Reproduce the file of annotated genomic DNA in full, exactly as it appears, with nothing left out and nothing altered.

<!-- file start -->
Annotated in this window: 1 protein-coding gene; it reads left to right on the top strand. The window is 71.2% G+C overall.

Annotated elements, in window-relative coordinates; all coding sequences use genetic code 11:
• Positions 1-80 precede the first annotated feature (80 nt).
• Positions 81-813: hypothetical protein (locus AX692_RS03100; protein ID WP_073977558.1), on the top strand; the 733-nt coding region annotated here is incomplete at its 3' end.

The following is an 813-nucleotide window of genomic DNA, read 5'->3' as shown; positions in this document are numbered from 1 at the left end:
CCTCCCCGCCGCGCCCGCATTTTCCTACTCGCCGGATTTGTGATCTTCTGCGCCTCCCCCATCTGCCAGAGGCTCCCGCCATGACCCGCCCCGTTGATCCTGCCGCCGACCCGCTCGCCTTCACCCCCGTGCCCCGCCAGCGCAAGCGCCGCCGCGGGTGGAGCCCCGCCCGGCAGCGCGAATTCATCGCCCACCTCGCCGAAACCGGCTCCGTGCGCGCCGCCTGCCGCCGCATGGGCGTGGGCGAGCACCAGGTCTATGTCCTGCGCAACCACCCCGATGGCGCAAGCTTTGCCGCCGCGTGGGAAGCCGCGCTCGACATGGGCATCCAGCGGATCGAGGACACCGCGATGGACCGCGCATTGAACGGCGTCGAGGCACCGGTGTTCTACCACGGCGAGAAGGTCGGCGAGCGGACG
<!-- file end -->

Annotated in this window: 1 protein-coding gene; it reads left to right on the top strand. The window is 71.2% G+C overall.

Annotated elements, in window-relative coordinates; all coding sequences use genetic code 11:
• Positions 1-80 precede the first annotated feature (80 nt).
• Positions 81-813: hypothetical protein (locus AX692_RS03100; protein ID WP_073977558.1), on the top strand; the 733-nt coding region annotated here is incomplete at its 3' end.

The following is an 813-nucleotide window of genomic DNA, read 5'->3' as shown; positions in this document are numbered from 1 at the left end:
CCTCCCCGCCGCGCCCGCATTTTCCTACTCGCCGGATTTGTGATCTTCTGCGCCTCCCCCATCTGCCAGAGGCTCCCGCCATGACCCGCCCCGTTGATCCTGCCGCCGACCCGCTCGCCTTCACCCCCGTGCCCCGCCAGCGCAAGCGCCGCCGCGGGTGGAGCCCCGCCCGGCAGCGCGAATTCATCGCCCACCTCGCCGAAACCGGCTCCGTGCGCGCCGCCTGCCGCCGCATGGGCGTGGGCGAGCACCAGGTCTATGTCCTGCGCAACCACCCCGATGGCGCAAGCTTTGCCGCCGCGTGGGAAGCCGCGCTCGACATGGGCATCCAGCGGATCGAGGACACCGCGATGGACCGCGCATTGAACGGCGTCGAGGCACCGGTGTTCTACCACGGCGAGAAGGTCGGCGAGCGGACG